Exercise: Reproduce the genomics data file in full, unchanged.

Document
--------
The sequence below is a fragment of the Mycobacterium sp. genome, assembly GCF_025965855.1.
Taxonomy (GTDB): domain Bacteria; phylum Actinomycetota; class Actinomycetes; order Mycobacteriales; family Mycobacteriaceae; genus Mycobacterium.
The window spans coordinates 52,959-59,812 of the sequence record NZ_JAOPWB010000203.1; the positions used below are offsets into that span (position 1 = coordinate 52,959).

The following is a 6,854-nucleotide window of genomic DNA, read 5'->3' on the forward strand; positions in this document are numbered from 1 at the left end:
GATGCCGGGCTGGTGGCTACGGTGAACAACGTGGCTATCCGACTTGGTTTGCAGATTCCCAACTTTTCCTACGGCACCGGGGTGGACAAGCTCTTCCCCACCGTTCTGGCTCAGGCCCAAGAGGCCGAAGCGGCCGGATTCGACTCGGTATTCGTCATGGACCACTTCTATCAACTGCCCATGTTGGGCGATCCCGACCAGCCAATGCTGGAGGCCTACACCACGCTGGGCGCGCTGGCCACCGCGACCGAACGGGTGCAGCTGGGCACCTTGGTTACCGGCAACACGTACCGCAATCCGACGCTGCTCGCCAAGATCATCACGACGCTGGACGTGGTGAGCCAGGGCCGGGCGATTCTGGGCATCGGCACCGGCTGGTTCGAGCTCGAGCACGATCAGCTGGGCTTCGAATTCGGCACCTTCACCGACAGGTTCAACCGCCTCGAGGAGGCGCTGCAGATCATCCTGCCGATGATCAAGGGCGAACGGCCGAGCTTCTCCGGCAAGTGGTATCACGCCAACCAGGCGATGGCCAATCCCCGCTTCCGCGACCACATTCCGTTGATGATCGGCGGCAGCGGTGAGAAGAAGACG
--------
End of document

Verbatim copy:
The sequence below is a fragment of the Mycobacterium sp. genome, assembly GCF_025965855.1.
Taxonomy (GTDB): domain Bacteria; phylum Actinomycetota; class Actinomycetes; order Mycobacteriales; family Mycobacteriaceae; genus Mycobacterium.
The window spans coordinates 52,959-59,812 of the sequence record NZ_JAOPWB010000203.1; the positions used below are offsets into that span (position 1 = coordinate 52,959).

The following is a 6,854-nucleotide window of genomic DNA, read 5'->3' on the forward strand; positions in this document are numbered from 1 at the left end:
GATGCCGGGCTGGTGGCTACGGTGAACAACGTGGCTATCCGACTTGGTTTGCAGATTCCCAACTTTTCCTACGGCACCGGGGTGGACAAGCTCTTCCCCACCGTTCTGGCTCAGGCCCAAGAGGCCGAAGCGGCCGGATTCGACTCGGTATTCGTCATGGACCACTTCTATCAACTGCCCATGTTGGGCGATCCCGACCAGCCAATGCTGGAGGCCTACACCACGCTGGGCGCGCTGGCCACCGCGACCGAACGGGTGCAGCTGGGCACCTTGGTTACCGGCAACACGTACCGCAATCCGACGCTGCTCGCCAAGATCATCACGACGCTGGACGTGGTGAGCCAGGGCCGGGCGATTCTGGGCATCGGCACCGGCTGGTTCGAGCTCGAGCACGATCAGCTGGGCTTCGAATTCGGCACCTTCACCGACAGGTTCAACCGCCTCGAGGAGGCGCTGCAGATCATCCTGCCGATGATCAAGGGCGAACGGCCGAGCTTCTCCGGCAAGTGGTATCACGCCAACCAGGCGATGGCCAATCCCCGCTTCCGCGACCACATTCCGTTGATGATCGGCGGCAGCGGTGAGAAGAAGACG